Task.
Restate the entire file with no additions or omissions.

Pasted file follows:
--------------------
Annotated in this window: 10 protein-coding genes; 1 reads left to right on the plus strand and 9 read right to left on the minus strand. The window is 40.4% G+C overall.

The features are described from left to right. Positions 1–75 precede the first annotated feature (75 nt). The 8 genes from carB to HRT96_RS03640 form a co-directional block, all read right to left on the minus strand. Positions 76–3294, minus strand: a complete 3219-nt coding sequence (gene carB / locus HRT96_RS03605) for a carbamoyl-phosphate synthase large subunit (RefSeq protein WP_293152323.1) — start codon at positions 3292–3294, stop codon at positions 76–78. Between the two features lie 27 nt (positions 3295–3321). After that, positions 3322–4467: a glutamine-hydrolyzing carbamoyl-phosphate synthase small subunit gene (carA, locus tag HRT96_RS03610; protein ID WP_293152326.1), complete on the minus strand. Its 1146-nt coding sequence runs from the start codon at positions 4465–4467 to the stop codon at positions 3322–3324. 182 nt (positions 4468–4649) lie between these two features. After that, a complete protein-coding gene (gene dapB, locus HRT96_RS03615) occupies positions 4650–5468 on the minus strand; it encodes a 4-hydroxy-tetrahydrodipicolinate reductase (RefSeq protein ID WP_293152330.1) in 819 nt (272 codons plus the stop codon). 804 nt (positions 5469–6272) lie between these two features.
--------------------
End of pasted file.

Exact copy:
Annotated in this window: 10 protein-coding genes; 1 reads left to right on the plus strand and 9 read right to left on the minus strand. The window is 40.4% G+C overall.

The features are described from left to right. Positions 1–75 precede the first annotated feature (75 nt). The 8 genes from carB to HRT96_RS03640 form a co-directional block, all read right to left on the minus strand. Positions 76–3294, minus strand: a complete 3219-nt coding sequence (gene carB / locus HRT96_RS03605) for a carbamoyl-phosphate synthase large subunit (RefSeq protein WP_293152323.1) — start codon at positions 3292–3294, stop codon at positions 76–78. Between the two features lie 27 nt (positions 3295–3321). After that, positions 3322–4467: a glutamine-hydrolyzing carbamoyl-phosphate synthase small subunit gene (carA, locus tag HRT96_RS03610; protein ID WP_293152326.1), complete on the minus strand. Its 1146-nt coding sequence runs from the start codon at positions 4465–4467 to the stop codon at positions 3322–3324. 182 nt (positions 4468–4649) lie between these two features. After that, a complete protein-coding gene (gene dapB, locus HRT96_RS03615) occupies positions 4650–5468 on the minus strand; it encodes a 4-hydroxy-tetrahydrodipicolinate reductase (RefSeq protein ID WP_293152330.1) in 819 nt (272 codons plus the stop codon). 804 nt (positions 5469–6272) lie between these two features.